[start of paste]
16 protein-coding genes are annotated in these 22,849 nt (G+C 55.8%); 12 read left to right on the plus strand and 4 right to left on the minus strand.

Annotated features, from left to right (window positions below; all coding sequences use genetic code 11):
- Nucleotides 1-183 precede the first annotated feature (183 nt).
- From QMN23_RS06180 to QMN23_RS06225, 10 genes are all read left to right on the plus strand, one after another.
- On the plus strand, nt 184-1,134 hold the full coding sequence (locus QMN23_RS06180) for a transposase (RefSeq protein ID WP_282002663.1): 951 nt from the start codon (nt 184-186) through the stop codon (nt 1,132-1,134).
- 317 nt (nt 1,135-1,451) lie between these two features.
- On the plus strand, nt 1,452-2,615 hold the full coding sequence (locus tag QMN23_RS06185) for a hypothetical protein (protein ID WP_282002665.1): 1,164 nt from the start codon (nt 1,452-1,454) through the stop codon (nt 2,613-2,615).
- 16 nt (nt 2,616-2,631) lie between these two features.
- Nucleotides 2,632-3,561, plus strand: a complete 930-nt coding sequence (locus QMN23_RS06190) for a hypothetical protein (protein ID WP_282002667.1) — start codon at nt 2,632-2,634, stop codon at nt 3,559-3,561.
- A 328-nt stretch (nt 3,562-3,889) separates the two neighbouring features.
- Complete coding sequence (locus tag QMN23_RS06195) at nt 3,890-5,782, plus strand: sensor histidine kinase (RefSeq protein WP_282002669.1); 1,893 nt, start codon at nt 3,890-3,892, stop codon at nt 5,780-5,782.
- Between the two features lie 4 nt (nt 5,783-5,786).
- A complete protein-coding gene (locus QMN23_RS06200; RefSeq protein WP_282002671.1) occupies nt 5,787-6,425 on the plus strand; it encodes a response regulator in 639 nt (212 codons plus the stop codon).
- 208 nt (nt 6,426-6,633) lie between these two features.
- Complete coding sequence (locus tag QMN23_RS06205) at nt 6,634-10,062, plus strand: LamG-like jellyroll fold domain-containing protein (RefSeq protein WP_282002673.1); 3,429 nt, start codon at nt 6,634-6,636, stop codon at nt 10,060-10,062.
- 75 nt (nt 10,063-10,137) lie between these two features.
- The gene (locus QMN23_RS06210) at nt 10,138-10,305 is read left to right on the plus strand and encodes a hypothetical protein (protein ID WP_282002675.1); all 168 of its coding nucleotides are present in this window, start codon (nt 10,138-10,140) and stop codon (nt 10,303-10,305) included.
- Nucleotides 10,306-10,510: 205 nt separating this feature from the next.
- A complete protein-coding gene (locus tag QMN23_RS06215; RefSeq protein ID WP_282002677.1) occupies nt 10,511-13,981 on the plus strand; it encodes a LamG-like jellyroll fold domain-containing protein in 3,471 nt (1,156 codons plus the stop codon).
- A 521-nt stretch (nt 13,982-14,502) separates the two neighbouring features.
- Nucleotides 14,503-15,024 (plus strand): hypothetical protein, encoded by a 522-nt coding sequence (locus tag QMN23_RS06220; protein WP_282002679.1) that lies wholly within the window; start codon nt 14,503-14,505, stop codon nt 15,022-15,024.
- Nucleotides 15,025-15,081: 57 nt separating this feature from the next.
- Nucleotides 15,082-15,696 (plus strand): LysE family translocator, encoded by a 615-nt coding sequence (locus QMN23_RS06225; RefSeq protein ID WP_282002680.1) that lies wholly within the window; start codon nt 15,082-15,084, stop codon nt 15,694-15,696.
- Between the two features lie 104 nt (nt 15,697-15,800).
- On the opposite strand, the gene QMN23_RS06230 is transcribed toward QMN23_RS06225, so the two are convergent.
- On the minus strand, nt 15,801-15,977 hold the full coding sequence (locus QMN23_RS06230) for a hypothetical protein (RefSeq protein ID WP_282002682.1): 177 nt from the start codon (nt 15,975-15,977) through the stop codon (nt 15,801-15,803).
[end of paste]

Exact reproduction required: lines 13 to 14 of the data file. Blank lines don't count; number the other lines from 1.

- A complete protein-coding gene (locus QMN23_RS06200; RefSeq protein WP_282002671.1) occupies nt 5,787-6,425 on the plus strand; it encodes a response regulator in 639 nt (212 codons plus the stop codon).
- 208 nt (nt 6,426-6,633) lie between these two features.